2012-02-01 / Restaurant of the Week

Il Triangolo

Take a trip back in time to Il Triangolo in the historic neighborhood of Corona. This classic, family-owned and operated restaurant gets its name from the notable triangular building which dates back to 1916. A trolley car used to run past it, down Corona Avenue en route to Maspeth at the beginning of the century and you can read about the interesting history of this neighborhood on the menu’s cover. The building has been in the Gigliotti family since the early ‘80s when it was bought by Angelo Gigliotti, an Italian immigrant. His son Mario lovingly restored it to its original grandeur and a meal here is very special. Enjoy old world charm and a cozy dining room that holds less than a dozen tables, dressed in crisp, white linens. Original brick walls were uncovered after years of neglect. Soft lighting and the dulcet tones of Sinatra set the mood and hearken back to a romantic time in early New York City.

Il Triangolo is indeed a family affair, with Mario’s wife, Pierina, re-creating her family recipes for all to enjoy. Daughter Giussepina and son Angelo help out in the dining room and everyone is treated warmly. Everything is made in-house, including the bread, pasta, soups, sauces, desserts and the tantalizing vegetable and eggplant gardiniera that is served as an appetizer. We were even treated to homemade wine and father Angelo’s own olive oil pressed from his orchard in Calabria, Italy.

We started with glasses of wine from an emerald green carafe and for our first course, a sampling of their tantalizing marinated vegetables called giardiniera was brought, along with slices of buttery cheese and their delicious house made bread and olive oil. Other cold antipasti include buttery fresh mozzarella with ripened tomatoes, roasted peppers, olives, prosciutto and basil, drizzled with extra virgin olive oil ($9). Antipasto Calabrese combines slices of house made sopressata (spicy cured meat) with pecorino Romano cheese, olives and wild mushrooms ($8). For hot appetizers, you can’t beat the fried calamari rings served with marinara sauce or spicy fra diavolo. Fresh little neck clams are stuffed with bread crumbs and special seasonings then baked until crispy and golden ($8). Pierina’s homemade soups include handmade tortellini in rich chicken brodo and paste e fagioli that will take the chill out of the coldest day.

In Italy, after antipasto, pasta is typically eaten as a first course. Il Triangolo makes a number of house made pastas with delectable sauces. The fettuccine alla Triangolo is one of my favorites, cooked al dente and topped with a light, creamy sauce of gorgonzola cheese, prosciutto, peas, onion and freshly grated Parmigiano cheese ($15). Another house favorite is the tender, toothsome cavatelli pasta with verdant broccoli rabe and juicy sausage. You’ll want to soak up every drop of this delicious dish with more crusty bread and have another glass of wine. Homemade gnocchi are topped with rich, meaty Bolognese sauce. Few can resist the linguine with clam sauce or the classic spaghetti alla Puttanesca or spaghetti and meatballs in rich ragu.

For your “secondo” there is a nice selection of chicken, meat and fish dishes to choose from. One of the most popular is the vitello Mario’s style. These forktender veal cutlets are pounded thinly and sautéed with smoky pancetta, peas and cherry tomatoes, making this dish a treat for the eyes and the palate. Veal Valdostana is a hefty cut layered with prosciutto and fontina cheese and on Saturday nights you’ll find classic osso buco. Chicken scarpariello is sautéed with peppers, olive oil, rosemary, garlic and white wine. Pan seared chicken breast is topped with mozzarella du buffalo and a reduced red wine sauce ($17). Even picky eaters will love traditional chicken parmigiana, made extra special here with the finest ingredients. Sauteed entrées come with your choice of spaghetti marinara or a house salad. The grill renders marinated chicken breast, juicy skirt steak cooked to order and paillard of veal. Grill entrées are served with vegetables and roasted potatoes or house salad. From the sea comes fresh salmon, broiled with capers, rosemary, garlic and extra virgin olive oil or plump, tender shrimp Francese in a delicate egg batter. Frutti di mare is a bounty of the sea prepared in a light marinara sauce, served over a mound of linguini.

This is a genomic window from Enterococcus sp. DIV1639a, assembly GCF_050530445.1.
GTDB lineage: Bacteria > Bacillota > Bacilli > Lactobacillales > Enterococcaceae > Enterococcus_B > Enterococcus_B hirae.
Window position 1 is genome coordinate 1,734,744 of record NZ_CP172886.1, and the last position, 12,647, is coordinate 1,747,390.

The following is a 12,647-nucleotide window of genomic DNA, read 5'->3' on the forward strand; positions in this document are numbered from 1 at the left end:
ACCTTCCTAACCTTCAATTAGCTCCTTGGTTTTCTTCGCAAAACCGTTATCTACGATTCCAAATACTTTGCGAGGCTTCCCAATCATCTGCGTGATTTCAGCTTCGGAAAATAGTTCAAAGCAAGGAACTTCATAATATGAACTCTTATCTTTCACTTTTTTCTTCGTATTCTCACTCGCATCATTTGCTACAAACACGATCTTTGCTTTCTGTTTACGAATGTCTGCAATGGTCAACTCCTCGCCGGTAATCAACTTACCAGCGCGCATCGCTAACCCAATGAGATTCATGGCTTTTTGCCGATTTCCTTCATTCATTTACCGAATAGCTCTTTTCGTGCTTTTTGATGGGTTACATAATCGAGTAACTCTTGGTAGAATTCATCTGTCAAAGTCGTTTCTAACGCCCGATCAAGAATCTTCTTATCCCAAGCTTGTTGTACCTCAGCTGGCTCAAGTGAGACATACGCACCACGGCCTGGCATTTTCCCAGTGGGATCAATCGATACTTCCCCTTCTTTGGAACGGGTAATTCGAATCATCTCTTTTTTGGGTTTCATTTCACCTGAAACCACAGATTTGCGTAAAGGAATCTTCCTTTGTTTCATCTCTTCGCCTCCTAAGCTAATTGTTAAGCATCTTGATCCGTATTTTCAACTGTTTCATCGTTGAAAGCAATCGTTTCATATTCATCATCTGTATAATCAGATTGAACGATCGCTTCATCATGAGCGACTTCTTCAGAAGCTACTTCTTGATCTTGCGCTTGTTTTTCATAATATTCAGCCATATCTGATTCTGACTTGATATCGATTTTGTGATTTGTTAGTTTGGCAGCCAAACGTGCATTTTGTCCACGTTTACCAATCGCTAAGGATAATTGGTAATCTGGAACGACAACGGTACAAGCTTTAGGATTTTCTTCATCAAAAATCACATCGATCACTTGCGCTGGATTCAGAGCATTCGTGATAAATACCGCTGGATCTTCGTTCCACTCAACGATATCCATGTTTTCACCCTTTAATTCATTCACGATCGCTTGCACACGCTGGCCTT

Save room for desserts and don’t feel guilty. Il Triangolo’s desserts are wonderfully light and not overly sweet, allowing the flavor of the fine ingredients to come through. Choose among house made Italian cheesecake, tiramisu, cannoli or specials such as pineapple cake. Cool sorbettos and creamy tartufo ice cream are available too, and a rich espresso is a must to finish your meal in classic style. Bring your Valentine to Il Triangolo, where a very special menu is being prepared at the fixed price of $60 per person for a complete dinner.

You’ll feel like family at Il Triangolo. They’re open six days a week for lunch and dinner from noon until 10pm weekdays and until 11 on weekends (closed Mondays). There is valet parking, and commuters from other parts of Queens and Manhattan can take the 7 train to Junction Boulevard. and walk a couple of blocks straight to Il Triangolo. Don’t forget their very special Valentine’s celebration. Call now for reservations at one of two seatings the evening of February 14th. Si mangia bene a Il Triangolo!

96-01 Corona Avenue  Corona, NY


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